Scavenge Magic (Su): A spell scavenger can use leftover bits of magical energy to power his spells. When he succeeds on a saving throw against a spell or spell-like ability which targets him or includes him in its area of effect, he can use the energy of that spell to cast a spell in the next round. If he has the spell prepared, he can cast the same spell the following round without expending the prepared spell. If the spell is on his spell list but not prepared, he can use the spell energy to cast a spell up to one level lower which he has prepared without expending the prepared spell. If the spell is not on his list, he can use the spell energy to cast a spell up to two levels lower which he has prepared without expending the prepared spell. The spell scavenger cannot gain the energy of a spell that does not require a saving throw.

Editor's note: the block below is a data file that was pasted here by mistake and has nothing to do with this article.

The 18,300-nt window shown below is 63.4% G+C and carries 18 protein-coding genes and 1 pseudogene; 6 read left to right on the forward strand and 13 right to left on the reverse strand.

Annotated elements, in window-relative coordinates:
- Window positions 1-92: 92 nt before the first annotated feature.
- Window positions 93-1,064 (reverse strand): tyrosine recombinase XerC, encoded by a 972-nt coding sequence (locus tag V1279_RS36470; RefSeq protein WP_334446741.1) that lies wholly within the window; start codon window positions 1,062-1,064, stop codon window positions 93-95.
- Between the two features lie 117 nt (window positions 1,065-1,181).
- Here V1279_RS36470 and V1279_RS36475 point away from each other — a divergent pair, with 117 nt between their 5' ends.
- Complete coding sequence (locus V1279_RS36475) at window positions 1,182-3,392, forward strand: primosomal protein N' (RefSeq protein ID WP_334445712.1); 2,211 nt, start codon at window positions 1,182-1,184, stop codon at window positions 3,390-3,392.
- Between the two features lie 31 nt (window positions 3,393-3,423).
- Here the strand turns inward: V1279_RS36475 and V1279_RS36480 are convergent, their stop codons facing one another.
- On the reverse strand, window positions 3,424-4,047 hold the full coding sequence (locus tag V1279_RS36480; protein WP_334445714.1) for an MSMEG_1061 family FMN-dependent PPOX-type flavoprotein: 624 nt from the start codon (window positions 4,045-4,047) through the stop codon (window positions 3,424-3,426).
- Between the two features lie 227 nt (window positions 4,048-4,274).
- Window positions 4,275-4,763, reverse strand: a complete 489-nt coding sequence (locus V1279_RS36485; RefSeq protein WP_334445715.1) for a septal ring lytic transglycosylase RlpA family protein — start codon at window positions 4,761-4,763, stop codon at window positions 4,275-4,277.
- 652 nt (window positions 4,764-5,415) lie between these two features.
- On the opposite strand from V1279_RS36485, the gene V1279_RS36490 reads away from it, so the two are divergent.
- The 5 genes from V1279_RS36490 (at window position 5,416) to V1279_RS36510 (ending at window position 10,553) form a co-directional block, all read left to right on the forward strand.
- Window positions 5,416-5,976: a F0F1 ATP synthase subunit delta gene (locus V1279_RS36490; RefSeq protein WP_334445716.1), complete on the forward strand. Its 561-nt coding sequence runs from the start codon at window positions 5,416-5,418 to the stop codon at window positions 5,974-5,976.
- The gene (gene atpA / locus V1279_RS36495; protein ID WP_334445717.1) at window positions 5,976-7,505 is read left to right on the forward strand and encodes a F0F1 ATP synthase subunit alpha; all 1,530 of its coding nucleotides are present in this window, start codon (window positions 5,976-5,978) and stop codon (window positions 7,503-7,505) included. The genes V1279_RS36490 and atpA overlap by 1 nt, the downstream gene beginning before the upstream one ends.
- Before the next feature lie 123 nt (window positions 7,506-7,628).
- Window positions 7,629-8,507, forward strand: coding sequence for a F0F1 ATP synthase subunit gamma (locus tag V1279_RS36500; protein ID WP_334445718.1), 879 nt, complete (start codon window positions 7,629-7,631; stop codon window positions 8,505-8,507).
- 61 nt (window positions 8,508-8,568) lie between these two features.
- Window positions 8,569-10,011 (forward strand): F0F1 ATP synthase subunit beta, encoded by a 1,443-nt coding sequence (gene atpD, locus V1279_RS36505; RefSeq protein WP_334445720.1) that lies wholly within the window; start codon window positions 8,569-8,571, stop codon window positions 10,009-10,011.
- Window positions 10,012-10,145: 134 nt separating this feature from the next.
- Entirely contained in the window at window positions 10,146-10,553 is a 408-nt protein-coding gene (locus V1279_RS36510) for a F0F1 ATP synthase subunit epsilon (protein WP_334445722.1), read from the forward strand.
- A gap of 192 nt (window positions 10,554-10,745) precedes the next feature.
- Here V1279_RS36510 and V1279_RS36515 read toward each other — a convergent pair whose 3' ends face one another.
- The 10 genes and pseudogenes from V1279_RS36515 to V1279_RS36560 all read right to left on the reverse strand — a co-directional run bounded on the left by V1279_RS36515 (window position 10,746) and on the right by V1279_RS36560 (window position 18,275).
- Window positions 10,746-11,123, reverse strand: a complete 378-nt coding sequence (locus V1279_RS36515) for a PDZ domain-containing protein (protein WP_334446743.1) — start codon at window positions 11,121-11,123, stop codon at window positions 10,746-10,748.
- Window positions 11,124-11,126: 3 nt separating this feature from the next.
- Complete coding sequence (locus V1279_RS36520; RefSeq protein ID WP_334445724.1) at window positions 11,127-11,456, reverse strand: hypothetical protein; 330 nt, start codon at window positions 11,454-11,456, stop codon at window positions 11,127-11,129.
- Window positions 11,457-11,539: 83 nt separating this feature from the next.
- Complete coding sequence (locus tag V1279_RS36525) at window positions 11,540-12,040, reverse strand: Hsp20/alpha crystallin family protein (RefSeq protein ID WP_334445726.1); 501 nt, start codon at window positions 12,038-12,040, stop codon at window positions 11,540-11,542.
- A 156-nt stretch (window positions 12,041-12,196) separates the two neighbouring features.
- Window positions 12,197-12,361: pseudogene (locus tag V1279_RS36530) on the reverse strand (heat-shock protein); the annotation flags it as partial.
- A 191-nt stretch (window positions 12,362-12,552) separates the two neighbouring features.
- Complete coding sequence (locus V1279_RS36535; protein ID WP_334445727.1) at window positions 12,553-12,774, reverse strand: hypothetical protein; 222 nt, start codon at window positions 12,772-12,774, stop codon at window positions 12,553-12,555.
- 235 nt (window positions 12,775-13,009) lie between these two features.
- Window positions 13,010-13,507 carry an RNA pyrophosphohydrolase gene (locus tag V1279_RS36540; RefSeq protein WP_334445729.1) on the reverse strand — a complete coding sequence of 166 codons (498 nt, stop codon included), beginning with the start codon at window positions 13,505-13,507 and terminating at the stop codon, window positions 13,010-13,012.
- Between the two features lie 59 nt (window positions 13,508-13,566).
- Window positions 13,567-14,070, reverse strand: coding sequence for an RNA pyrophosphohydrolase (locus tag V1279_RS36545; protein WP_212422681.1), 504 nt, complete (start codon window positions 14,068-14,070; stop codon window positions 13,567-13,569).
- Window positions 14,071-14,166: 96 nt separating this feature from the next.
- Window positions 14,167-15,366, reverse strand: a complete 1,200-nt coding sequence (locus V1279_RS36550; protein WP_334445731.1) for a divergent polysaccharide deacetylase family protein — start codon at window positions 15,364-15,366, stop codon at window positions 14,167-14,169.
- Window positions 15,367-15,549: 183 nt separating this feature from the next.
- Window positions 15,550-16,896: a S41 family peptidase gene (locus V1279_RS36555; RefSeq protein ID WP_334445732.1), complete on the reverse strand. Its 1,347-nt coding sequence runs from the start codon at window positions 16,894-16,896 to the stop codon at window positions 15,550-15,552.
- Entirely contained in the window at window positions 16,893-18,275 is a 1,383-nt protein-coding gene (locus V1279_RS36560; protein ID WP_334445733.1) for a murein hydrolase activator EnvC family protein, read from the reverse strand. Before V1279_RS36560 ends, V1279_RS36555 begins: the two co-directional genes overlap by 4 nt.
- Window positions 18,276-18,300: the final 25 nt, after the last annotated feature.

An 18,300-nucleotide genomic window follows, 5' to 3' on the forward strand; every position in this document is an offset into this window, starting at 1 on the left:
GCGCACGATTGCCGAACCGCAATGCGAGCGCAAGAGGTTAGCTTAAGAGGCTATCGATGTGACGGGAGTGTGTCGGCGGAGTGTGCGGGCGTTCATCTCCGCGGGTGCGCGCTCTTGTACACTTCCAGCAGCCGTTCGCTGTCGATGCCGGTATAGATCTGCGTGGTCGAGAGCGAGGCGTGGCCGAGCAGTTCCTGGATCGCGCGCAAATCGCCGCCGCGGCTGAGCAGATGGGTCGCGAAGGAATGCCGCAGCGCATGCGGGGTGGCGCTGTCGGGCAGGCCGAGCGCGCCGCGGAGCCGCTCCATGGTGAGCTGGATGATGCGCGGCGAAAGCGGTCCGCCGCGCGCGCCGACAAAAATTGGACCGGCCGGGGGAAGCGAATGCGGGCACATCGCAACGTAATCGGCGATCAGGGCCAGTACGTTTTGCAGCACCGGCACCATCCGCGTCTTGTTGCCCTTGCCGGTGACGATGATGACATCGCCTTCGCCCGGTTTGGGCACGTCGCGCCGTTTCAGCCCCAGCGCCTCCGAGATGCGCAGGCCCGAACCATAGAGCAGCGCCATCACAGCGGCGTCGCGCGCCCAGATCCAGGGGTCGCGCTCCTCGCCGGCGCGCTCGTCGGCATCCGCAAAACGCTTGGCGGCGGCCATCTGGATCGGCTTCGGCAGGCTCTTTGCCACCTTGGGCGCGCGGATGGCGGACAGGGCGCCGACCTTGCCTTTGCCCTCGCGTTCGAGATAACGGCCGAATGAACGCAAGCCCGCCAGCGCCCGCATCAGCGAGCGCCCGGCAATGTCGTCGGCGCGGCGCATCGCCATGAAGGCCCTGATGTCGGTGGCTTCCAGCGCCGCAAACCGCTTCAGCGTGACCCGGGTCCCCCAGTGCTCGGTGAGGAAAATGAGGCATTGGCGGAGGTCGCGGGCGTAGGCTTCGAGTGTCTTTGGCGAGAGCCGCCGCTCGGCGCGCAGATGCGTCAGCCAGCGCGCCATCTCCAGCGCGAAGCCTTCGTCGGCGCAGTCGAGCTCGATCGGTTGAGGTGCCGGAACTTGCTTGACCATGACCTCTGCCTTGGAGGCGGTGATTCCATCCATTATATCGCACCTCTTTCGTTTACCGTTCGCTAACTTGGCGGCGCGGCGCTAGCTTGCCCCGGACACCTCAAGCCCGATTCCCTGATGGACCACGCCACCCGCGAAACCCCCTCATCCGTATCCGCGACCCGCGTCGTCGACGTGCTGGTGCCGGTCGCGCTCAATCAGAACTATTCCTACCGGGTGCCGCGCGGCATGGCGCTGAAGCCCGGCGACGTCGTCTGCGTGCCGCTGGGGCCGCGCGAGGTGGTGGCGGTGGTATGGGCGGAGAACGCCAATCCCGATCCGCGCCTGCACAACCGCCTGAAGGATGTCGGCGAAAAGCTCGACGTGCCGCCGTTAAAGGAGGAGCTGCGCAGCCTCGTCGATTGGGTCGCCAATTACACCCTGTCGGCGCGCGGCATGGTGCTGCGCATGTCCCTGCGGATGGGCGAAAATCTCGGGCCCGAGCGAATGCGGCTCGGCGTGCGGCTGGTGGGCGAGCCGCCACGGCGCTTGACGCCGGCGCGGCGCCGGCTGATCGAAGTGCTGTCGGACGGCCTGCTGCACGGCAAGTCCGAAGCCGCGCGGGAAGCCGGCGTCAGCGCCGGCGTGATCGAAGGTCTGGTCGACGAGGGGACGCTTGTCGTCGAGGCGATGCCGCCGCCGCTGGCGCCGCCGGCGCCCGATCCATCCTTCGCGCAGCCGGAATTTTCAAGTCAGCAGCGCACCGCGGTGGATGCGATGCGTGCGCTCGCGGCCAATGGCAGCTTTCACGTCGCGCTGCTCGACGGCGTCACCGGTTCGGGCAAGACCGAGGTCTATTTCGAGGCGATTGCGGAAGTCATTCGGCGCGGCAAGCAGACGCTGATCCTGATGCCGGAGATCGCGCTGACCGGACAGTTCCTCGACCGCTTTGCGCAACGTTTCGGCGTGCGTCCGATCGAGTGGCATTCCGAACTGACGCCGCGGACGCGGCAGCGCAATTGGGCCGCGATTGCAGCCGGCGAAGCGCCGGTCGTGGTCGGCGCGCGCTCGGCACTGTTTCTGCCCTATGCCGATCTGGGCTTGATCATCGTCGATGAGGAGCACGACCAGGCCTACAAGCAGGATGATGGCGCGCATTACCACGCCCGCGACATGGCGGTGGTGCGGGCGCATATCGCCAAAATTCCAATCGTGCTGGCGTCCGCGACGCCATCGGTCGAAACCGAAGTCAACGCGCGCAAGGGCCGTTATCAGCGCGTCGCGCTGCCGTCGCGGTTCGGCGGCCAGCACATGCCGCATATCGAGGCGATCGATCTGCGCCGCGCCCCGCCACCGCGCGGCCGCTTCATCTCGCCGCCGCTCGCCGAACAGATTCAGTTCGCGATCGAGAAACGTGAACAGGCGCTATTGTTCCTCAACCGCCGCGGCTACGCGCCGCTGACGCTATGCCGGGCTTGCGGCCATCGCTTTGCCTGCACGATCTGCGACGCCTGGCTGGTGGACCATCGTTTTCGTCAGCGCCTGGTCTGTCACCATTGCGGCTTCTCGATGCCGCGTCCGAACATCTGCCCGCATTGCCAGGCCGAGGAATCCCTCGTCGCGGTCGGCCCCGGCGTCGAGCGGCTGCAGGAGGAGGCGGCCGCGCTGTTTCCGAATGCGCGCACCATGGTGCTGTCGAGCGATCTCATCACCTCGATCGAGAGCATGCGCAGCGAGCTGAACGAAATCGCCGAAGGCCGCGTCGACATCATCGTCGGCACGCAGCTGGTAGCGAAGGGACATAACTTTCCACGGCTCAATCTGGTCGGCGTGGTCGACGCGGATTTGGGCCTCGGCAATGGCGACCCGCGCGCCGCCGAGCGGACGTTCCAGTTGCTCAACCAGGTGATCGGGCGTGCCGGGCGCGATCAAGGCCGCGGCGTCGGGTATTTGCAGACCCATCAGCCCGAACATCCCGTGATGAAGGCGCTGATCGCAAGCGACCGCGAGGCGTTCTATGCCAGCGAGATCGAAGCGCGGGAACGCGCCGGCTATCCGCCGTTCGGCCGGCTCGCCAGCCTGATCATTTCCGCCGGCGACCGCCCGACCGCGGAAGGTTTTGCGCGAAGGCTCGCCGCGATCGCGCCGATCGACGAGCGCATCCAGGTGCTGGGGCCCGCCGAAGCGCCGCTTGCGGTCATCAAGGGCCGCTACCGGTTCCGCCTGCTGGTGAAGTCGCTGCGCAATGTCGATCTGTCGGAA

Steal Magic (Su): At 5th level, when a spell scavenger successfully ends a spell with dispel magic or a similar effect, he can attempt a second caster level check against the spell’s caster level. If he is successful in this second attempt, he can cast that spell once as if he had prepared it. If the spell was modified which a metamagic feat, the spell scavenger casts it in its modified form, even if he does not possess the feat. A spell scavenger can only have one stolen spell readied in this way at any time. If he steals a second spell, the previously stolen spell is immediately lost. This ability does not work when the magic is merely suppressed, such as when when dispel magic is cast on a magic item. If the spell is of a level higher than the spell scavenger is normally able to cast, the spell scavenger must succeed a caster level check to successfully cast the stolen spell (DC = spell’s caster level +1). If this check fails, a mishap occurs (see Scroll Mishaps in the Pathfinder Core Rulebook, under Section 15: Magic Items). If the spell is not on the wizard spell list, the spell scavenger can still cast the spell as if it were a scroll, using either Use Magic Device or his caster level to cast the spell. Alternatively, the spell scavenger can record the spell in his spellbook or create a scroll without a check, while still needing to pay the writing cost for the spell in the book or to create the scroll, respectfully.